Report: Uber knew of problems with self-driving cars before fatal crash

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(Source: National Transportation Safety Board) (Source: National Transportation Safety Board)

The New York Times is reporting that Uber knew of problems with its self-driving cars for months, before a collision that killed a pedestrian in Tempe on Sunday night.

[READ MORE: NTSB team is in Tempe investigating self-driving Uber wreck that killed pedestrian]

The Times reports that its reporters had reviewed 100 pages of internal Uber documents that showed the "cars were having trouble driving through construction zones and next to tall vehicles" and "Uber's human drivers had to intervene far more frequently" than their competitors.

The article states that Waymo's cars "went an average of nearly 56-hundred miles" before drivers had to take over to avoid trouble. "Uber was struggling to meet its target of 13 miles between intervention" in Arizona, according to the article.

[RAW VIDEO: Uber video from self-driving SUV just before fatal wreck]

Arizona's Governor Doug Ducey has been a champion of the self-driving car industry. He has touted Arizona's few regulations in his efforts to lure the companies to Arizona from California. His efforts have been successful, as there are more than 600 self-driving cars being tested on streets in the Phoenix area.

But while California requires self-driving car companies to report problems they are having, Arizona has no such requirements. So state transportation officials would not have known about Uber's problems.

The cause of Sunday's collision, which killed 49-year-old Elaine Herzberg, is under investigation.

[RELATED: Investigators recreate fatal crash involving self-driving Uber vehicle]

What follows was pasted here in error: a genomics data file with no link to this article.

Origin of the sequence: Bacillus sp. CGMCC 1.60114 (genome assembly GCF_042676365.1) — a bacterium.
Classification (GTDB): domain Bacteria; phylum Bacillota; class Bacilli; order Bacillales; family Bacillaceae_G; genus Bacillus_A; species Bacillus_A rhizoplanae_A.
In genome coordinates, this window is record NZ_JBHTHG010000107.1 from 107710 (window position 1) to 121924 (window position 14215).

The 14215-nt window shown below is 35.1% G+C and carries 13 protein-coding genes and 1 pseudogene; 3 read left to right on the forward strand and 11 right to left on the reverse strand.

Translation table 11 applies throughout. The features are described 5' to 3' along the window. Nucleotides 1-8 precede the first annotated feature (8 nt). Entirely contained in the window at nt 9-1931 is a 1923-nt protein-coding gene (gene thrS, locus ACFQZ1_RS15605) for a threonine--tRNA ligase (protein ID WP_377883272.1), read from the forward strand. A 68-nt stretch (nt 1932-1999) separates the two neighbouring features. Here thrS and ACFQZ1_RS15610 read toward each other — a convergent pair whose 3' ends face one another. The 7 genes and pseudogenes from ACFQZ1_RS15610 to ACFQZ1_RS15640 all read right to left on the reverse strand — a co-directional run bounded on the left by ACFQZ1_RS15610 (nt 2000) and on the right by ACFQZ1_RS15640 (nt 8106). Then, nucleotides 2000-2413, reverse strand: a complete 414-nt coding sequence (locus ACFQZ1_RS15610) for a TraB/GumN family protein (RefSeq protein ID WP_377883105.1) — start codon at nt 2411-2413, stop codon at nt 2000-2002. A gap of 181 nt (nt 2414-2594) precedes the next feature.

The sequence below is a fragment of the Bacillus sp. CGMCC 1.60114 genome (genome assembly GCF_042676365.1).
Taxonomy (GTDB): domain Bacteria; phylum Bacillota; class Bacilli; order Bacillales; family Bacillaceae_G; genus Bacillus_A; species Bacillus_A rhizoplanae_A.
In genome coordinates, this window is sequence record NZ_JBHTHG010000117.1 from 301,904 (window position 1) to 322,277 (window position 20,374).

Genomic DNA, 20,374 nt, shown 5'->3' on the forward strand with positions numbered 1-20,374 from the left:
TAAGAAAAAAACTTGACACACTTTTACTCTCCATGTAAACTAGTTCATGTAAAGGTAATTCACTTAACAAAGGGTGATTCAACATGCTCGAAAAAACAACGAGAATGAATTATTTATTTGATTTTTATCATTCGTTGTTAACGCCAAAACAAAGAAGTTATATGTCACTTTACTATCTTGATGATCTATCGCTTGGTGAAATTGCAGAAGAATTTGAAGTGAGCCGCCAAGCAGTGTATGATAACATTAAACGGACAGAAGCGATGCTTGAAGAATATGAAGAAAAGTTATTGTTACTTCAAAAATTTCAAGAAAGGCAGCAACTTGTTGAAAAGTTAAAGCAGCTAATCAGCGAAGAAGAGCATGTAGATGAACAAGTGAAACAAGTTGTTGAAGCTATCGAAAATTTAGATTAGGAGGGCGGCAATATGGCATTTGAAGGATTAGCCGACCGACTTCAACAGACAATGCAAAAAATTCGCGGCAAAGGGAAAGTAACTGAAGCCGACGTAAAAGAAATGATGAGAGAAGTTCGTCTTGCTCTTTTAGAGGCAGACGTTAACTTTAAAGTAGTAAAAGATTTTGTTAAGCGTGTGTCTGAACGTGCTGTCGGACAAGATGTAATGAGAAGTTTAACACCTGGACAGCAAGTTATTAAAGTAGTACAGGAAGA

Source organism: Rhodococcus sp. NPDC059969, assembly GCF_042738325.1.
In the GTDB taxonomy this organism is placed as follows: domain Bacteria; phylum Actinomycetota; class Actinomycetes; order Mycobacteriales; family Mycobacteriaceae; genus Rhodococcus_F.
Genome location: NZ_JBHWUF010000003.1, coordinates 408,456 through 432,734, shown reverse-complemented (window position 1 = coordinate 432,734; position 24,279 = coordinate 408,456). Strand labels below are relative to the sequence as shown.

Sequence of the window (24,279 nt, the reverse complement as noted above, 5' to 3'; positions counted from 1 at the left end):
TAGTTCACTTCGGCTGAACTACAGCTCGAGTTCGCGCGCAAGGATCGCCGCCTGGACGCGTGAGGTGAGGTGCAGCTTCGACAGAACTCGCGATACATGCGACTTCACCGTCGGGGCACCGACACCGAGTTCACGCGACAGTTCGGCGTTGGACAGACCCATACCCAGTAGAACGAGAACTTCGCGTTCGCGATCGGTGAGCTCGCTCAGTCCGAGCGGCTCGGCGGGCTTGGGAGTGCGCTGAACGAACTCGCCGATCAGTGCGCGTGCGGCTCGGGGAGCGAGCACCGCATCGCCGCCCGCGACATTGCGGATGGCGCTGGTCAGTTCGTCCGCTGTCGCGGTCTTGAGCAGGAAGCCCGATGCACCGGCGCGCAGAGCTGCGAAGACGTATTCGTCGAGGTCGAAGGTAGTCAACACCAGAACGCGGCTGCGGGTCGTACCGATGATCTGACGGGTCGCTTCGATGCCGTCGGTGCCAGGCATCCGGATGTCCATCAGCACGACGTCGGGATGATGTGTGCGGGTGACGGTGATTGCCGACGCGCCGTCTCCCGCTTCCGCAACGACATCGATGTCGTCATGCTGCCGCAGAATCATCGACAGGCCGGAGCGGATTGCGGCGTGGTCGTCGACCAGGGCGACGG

A spokesperson for Uber emailed a statement to CBS 5 Investigates, which reads:

"We recognize our responsibility to contribute to safety in our communities and believe that technology has the power to make transportation safer than ever before. So as we develop self-driving technology, safety is our primary concern every step of the way. We’re heartbroken by what happened this week, and our cars remain grounded. We continue to assist investigators in any way we can."

Gov. Ducey's office had not responded to an email requesting comment at the time this article was published Friday night.

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Morgan  LoewMorgan Loew is an investigative reporter at CBS 5 News. His career has taken him to every corner of the state, lots of corners in the United States, and some far-flung corners of the globe.

Click to learn more about Morgan .

Morgan Loew
CBS 5 Investigates

Morgan’s past assignments include covering the invasion of Iraq, human smuggling in Mexico, vigilantes on the border and Sheriff Joe Arpaio in Maricopa County. His reports have appeared or been featured on CBS News, CNN, NBC News, MSNBC and NPR.

Morgan’s peers have recognized his work with 11 Rocky Mountain Emmy Awards, two regional Edward R. Murrow Awards for investigative reporting, an SPJ First Amendment Award, and a commendation from the Humane Society of the United States. In October 2016, Morgan was inducted into the National Academy of Television Arts and Sciences Silver Circle in recognition of 25 years of contribution to the television industry in Arizona.

Morgan is graduate of the University of Arizona journalism school and Concord Law School at Purdue University Global. He is the president of the Arizona First Amendment Coalition and teaches media law and TV news reporting at ASU’s Walter Cronkite School of Journalism and Mass Communication.

When he’s not out looking for the next big news story, Morgan enjoys hiking, camping, cheering for the Arizona Wildcats and spending time with his family at their southern Arizona ranch.

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